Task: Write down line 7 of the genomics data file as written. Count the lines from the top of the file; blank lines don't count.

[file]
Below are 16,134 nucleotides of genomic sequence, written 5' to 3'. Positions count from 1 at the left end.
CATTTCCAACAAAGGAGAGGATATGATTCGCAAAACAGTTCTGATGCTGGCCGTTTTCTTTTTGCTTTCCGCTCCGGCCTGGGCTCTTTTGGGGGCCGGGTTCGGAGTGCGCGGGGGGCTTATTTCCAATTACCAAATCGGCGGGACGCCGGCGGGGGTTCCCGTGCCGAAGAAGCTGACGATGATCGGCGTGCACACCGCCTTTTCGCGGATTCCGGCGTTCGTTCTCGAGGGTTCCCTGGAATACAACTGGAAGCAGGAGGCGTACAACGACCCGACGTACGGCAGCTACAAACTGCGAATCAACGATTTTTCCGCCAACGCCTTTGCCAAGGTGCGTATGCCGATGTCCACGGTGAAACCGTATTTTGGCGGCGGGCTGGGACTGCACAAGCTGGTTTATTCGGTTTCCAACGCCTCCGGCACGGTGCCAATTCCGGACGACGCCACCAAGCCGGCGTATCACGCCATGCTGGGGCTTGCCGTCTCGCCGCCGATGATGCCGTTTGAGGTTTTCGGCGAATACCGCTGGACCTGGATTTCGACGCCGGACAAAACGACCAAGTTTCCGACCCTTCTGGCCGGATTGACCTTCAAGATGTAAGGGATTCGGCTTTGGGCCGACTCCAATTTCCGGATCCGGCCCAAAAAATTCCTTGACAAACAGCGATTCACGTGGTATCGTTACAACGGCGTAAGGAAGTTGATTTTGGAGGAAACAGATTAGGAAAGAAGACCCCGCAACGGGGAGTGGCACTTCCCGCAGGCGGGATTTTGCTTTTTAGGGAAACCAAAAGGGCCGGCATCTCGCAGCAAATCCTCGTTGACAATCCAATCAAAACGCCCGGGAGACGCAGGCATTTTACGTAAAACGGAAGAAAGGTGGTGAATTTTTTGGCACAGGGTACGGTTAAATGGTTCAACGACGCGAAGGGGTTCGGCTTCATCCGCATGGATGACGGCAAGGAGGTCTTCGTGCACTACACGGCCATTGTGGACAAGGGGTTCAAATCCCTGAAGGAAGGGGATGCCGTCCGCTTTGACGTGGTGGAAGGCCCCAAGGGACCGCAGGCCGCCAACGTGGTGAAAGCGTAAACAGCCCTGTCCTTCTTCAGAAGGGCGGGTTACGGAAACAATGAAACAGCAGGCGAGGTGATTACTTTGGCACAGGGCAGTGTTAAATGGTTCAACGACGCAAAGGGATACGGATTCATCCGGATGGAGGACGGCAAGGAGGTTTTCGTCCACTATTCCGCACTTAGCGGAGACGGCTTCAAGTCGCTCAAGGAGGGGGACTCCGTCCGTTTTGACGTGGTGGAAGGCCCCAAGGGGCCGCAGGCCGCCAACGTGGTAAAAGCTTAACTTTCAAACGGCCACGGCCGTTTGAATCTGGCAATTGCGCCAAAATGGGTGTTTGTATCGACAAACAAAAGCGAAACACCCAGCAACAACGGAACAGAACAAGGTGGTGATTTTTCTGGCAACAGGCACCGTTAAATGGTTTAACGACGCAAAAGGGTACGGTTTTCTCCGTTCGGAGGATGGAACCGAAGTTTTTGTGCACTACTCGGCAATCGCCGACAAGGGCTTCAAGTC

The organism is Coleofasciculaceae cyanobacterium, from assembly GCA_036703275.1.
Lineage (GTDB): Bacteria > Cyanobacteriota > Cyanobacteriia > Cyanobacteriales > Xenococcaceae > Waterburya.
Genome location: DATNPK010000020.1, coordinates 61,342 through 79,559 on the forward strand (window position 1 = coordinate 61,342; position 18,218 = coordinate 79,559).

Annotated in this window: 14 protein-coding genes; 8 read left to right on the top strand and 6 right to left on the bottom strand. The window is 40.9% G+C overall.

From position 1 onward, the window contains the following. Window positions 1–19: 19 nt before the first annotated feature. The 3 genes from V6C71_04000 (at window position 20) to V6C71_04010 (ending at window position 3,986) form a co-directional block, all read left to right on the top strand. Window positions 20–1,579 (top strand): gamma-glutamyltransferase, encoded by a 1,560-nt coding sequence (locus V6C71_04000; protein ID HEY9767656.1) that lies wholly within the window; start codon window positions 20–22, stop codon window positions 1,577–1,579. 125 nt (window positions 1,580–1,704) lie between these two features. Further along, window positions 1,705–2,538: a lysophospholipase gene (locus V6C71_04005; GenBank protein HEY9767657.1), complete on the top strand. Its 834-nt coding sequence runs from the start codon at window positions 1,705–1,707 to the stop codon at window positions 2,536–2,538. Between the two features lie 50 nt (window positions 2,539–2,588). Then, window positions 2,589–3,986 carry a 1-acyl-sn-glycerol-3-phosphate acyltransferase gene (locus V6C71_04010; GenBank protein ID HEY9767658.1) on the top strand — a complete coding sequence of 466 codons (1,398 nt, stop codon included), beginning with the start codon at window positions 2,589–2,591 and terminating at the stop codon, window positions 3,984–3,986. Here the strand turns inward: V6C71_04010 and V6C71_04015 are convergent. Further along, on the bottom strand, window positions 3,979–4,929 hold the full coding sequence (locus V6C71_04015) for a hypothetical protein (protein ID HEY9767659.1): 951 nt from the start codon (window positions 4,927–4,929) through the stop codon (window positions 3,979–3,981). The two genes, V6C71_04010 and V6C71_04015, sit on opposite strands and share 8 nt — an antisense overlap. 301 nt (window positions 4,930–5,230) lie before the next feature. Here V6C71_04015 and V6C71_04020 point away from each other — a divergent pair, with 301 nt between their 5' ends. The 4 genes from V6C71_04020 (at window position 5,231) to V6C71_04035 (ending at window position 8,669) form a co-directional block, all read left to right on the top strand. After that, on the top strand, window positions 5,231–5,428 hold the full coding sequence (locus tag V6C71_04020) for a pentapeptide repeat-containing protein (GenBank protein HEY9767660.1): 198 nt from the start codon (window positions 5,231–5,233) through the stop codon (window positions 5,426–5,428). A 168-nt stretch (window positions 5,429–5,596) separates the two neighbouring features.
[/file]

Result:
From position 1 onward, the window contains the following. Window positions 1–19: 19 nt before the first annotated feature. The 3 genes from V6C71_04000 (at window position 20) to V6C71_04010 (ending at window position 3,986) form a co-directional block, all read left to right on the top strand. Window positions 20–1,579 (top strand): gamma-glutamyltransferase, encoded by a 1,560-nt coding sequence (locus V6C71_04000; protein ID HEY9767656.1) that lies wholly within the window; start codon window positions 20–22, stop codon window positions 1,577–1,579. 125 nt (window positions 1,580–1,704) lie between these two features. Further along, window positions 1,705–2,538: a lysophospholipase gene (locus V6C71_04005; GenBank protein HEY9767657.1), complete on the top strand. Its 834-nt coding sequence runs from the start codon at window positions 1,705–1,707 to the stop codon at window positions 2,536–2,538. Between the two features lie 50 nt (window positions 2,539–2,588). Then, window positions 2,589–3,986 carry a 1-acyl-sn-glycerol-3-phosphate acyltransferase gene (locus V6C71_04010; GenBank protein ID HEY9767658.1) on the top strand — a complete coding sequence of 466 codons (1,398 nt, stop codon included), beginning with the start codon at window positions 2,589–2,591 and terminating at the stop codon, window positions 3,984–3,986. Here the strand turns inward: V6C71_04010 and V6C71_04015 are convergent. Further along, on the bottom strand, window positions 3,979–4,929 hold the full coding sequence (locus V6C71_04015) for a hypothetical protein (protein ID HEY9767659.1): 951 nt from the start codon (window positions 4,927–4,929) through the stop codon (window positions 3,979–3,981). The two genes, V6C71_04010 and V6C71_04015, sit on opposite strands and share 8 nt — an antisense overlap. 301 nt (window positions 4,930–5,230) lie before the next feature. Here V6C71_04015 and V6C71_04020 point away from each other — a divergent pair, with 301 nt between their 5' ends. The 4 genes from V6C71_04020 (at window position 5,231) to V6C71_04035 (ending at window position 8,669) form a co-directional block, all read left to right on the top strand. After that, on the top strand, window positions 5,231–5,428 hold the full coding sequence (locus tag V6C71_04020) for a pentapeptide repeat-containing protein (GenBank protein HEY9767660.1): 198 nt from the start codon (window positions 5,231–5,233) through the stop codon (window positions 5,426–5,428). A 168-nt stretch (window positions 5,429–5,596) separates the two neighbouring features.